In the beginning Satoshi Nakamoto created bitcoin and the blockchain. And the blockchain was without rival and bitcoin was without worth and only a fringe group known as cypher punks saw the technology and said that it was good. When the Genesis Block of bitcoin appeared in January 2009, two months after a paper describing the “peer-to-peer electronic cash system”, its small group of followers realised the cryptocurrency held the potential to rip a hole right through the traditional financial system.
At the time, the world was still reeling from the worst financial crisis since the Great Depression, a historical moment noted by bitcoin’s pseudonymous creator in a message embedded in the first block of bitcoins: “Chancellor on brink of second bailout for banks.” Bitcoin’s promise lay in the fact that as the world’s first decentralized digital currency, it was a payment outside the scope of banks and governments and therefore immune to the pressures and whims of such institutions.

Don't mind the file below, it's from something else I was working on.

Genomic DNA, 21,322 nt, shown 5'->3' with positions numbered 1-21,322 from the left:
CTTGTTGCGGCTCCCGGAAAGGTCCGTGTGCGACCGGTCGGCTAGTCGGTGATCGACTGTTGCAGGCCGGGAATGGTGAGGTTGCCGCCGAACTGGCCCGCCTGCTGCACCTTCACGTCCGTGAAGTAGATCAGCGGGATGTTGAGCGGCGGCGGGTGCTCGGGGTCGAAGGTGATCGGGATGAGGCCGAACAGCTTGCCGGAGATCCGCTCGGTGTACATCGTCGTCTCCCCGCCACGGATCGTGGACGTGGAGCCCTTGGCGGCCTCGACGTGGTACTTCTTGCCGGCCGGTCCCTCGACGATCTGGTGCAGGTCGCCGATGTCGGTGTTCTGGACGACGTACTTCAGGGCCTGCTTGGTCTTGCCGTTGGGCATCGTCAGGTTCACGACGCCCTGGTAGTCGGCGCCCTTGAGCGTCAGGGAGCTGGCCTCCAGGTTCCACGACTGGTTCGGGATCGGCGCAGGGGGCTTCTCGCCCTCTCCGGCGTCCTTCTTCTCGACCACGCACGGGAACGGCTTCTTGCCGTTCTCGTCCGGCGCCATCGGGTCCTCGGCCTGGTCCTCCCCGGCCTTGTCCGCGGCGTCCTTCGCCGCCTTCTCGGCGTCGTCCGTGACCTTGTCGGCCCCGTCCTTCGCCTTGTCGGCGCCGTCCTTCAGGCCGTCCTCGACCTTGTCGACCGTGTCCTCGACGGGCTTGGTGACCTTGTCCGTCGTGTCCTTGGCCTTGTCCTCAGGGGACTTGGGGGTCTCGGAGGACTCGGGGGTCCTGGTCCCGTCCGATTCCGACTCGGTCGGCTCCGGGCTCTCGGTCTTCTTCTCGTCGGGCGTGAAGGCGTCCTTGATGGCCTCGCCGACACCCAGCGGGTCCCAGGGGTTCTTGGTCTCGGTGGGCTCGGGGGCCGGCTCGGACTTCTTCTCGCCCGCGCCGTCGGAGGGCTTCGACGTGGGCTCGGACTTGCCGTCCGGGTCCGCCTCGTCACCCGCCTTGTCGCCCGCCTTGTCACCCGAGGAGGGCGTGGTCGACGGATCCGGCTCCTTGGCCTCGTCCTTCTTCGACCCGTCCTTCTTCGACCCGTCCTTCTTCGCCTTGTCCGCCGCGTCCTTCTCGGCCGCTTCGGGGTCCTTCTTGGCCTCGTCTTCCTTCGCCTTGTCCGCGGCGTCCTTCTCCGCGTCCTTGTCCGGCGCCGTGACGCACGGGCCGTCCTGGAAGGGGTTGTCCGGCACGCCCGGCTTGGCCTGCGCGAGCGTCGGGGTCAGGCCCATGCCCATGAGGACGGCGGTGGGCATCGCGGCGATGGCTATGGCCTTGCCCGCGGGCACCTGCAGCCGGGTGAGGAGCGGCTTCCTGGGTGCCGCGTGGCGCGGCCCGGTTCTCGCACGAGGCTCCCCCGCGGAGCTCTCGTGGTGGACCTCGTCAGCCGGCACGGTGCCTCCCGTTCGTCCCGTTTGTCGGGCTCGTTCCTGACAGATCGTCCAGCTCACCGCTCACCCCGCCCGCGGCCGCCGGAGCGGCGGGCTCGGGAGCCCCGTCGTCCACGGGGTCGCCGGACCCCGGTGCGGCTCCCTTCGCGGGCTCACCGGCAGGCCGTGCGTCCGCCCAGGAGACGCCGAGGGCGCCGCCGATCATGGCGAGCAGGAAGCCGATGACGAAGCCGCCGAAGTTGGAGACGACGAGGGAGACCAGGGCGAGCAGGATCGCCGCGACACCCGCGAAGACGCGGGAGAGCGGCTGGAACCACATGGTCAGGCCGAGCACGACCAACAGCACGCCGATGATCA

But almost 10 years on, while its potential to disrupt the established financial order is still being realised, the only thing that has actually torn apart is bitcoin itself.
On 1 August 2017, the blockchain of bitcoin – an online ledger that documents every transaction – was split in two, spawning a brand new rival to the original cryptocurrency called bitcoin cash. The process, known as a hard fork, meant both versions of bitcoin shared the same blockchain history up until that date but from that point on would be two entirely separate entities.
There has since been more hard forks splitting the cryptocurrency, such as bitcoin gold and bitcoin private, however none were as truly divisive as that of bitcoin cash. Its purpose was to solve the two main issues that had arisen with bitcoin as its popularity grew: slow transaction times and high fees.
The scalability problem, as it is known, has served to split not just the cryptocurrency itself, but the entire community that has helped develop it over the last nine years.